Stroke

A stroke occurs when blood clots clog an artery, which is called a Transient Ischemic Attack, or when a blood vessel ruptures and bleeds in the brain, called a hemorrhagic stroke. The best way to determine whether a loved one has suffered a stroke is to conduct a simple test. Ask your loved one to:

  1. “Smile.” Look for drooping or sagging facial features.
  2. “Raise both arms.” Can they hold both arms evenly, or is one arm harder to lift than the other?
  3. “Repeat this sentence: ______________.” Ask them to repeat something like “The sun is shining.” Can they repeat it without problems?
  4. If you notice one side of the face sagging or drooping, one arm that doesn’t lift as well, and if the person can’t repeat a simple sentence, call 911 or take the person to the emergency room immediately. The faster the person receives help, the less they risk serious brain injury.

Other signs of stroke include weak feelings in hands, arms or legs; blindness or loss of vision in one or both eyes; inability to walk; feeling dizzy; incapable of understanding what other people are saying; an extreme headache.

To help prevent strokes, eat healthy foods, avoid smoking, check your blood pressure and cholesterol regularly, get annual physicals, manage your blood sugar if you are diabetic, and exercise often. People who are most likely to suffer strokes are those who are an advanced age, males, people who have a family history of strokes, and African-Americans.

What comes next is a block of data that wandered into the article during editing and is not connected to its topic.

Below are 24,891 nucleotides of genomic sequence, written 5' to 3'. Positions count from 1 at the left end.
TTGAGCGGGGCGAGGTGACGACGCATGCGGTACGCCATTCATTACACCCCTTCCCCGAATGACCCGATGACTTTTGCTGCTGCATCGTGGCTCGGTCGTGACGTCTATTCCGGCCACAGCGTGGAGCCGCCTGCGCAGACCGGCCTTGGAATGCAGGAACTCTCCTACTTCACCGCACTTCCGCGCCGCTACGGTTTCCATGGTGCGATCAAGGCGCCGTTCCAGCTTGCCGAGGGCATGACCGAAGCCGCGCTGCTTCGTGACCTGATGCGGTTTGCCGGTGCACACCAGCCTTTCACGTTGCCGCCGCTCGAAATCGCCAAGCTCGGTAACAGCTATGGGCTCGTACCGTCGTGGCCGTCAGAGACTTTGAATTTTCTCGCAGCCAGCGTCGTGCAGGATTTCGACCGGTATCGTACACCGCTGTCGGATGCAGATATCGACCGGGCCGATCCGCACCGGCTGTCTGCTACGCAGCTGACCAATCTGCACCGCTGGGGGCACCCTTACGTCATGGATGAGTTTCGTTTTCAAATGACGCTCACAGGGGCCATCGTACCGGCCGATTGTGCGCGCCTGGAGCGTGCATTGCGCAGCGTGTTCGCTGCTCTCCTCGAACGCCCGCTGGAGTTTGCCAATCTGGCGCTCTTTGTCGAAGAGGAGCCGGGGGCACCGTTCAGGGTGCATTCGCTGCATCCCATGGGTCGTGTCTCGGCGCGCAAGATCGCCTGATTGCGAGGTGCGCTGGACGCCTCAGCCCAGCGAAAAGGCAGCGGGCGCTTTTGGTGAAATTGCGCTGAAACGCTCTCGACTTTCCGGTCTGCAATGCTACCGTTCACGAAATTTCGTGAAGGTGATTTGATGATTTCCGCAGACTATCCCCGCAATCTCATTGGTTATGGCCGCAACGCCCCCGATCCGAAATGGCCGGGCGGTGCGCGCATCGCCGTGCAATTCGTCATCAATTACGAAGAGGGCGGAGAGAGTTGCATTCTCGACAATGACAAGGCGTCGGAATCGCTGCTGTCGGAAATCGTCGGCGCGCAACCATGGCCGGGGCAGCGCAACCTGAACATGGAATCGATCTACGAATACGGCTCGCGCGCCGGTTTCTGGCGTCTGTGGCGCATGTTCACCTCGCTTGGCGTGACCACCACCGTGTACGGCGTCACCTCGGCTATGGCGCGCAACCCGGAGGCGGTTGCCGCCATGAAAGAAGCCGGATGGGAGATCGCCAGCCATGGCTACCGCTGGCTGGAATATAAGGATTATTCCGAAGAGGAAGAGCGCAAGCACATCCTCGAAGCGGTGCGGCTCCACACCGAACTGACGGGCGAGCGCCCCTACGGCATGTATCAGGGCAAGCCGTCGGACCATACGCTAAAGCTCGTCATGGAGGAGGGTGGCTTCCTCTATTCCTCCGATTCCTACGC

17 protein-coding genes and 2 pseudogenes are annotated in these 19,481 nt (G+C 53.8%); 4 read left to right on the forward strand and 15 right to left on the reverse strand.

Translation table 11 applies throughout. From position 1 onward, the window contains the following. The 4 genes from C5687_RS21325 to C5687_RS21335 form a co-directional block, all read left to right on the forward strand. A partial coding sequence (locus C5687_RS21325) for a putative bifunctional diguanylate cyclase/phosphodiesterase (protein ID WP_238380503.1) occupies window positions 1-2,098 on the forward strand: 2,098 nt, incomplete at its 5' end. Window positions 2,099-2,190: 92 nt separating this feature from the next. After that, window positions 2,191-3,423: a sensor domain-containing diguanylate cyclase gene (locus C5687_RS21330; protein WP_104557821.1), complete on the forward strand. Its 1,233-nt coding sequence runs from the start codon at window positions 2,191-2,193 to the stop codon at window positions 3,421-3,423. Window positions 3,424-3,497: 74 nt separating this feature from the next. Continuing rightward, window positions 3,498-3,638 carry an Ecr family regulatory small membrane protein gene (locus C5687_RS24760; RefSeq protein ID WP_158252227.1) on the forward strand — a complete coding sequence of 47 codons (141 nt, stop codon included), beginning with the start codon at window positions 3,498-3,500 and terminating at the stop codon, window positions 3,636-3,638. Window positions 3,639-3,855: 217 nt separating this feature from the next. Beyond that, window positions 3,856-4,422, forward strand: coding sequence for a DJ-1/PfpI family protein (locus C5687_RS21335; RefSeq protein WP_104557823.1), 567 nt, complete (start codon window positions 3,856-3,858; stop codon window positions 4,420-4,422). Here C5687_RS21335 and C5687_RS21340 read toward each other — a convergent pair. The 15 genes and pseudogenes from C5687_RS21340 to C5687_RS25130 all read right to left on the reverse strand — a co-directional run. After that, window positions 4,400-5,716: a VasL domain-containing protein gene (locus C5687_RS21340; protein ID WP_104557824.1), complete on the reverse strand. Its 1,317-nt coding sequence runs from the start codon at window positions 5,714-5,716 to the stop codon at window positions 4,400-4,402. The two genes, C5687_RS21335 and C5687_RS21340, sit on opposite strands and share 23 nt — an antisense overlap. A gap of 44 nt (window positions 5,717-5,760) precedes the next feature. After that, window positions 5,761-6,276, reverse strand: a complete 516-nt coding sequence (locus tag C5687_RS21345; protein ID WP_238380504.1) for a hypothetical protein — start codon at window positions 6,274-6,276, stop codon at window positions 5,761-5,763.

Strokes cause physical, mental and emotional injuries, including impaired movement and speaking ability, depression, anxiety, sleep disturbances, vision loss, and development of seizures. Contact a personal injury attorney immediately to understand your rights involving strokes.

Answer this short questionnaire and immediately learn if you might get paid for your medical bills, loss of income and other monetary damages.

Stroke

A stroke occurs when blood clots clog an artery, which is called a Transient Ischemic Attack, or when a blood vessel ruptures and bleeds in the brain, called a hemorrhagic stroke. The best way to determine whether a loved one has suffered a stroke is to conduct a simple test. Ask your loved one to:

  1. “Smile.” Look for drooping or sagging facial features.
  2. “Raise both arms.” Can they hold both arms evenly, or is one arm harder to lift than the other?
  3. “Repeat this sentence: ______________.” Ask them to repeat something like “The sun is shining.” Can they repeat it without problems?
  4. If you notice one side of the face sagging or drooping, one arm that doesn’t lift as well, and if the person can’t repeat a simple sentence, call 911 or take the person to the emergency room immediately. The faster the person receives help, the less they risk serious brain injury.

Other signs of stroke include weak feelings in hands, arms or legs; blindness or loss of vision in one or both eyes; inability to walk; feeling dizzy; incapable of understanding what other people are saying; an extreme headache.

To help prevent strokes, eat healthy foods, avoid smoking, check your blood pressure and cholesterol regularly, get annual physicals, manage your blood sugar if you are diabetic, and exercise often. People who are most likely to suffer strokes are those who are an advanced age, males, people who have a family history of strokes, and African-Americans.

Strokes cause physical, mental and emotional injuries, including impaired movement and speaking ability, depression, anxiety, sleep disturbances, vision loss, and development of seizures. Contact a personal injury attorney immediately to understand your rights involving strokes.

Answer this short questionnaire and immediately learn if you might get paid for your medical bills, loss of income and other monetary damages.

Answer a 60-second quiz to qualify for injury compensation. Get Started Now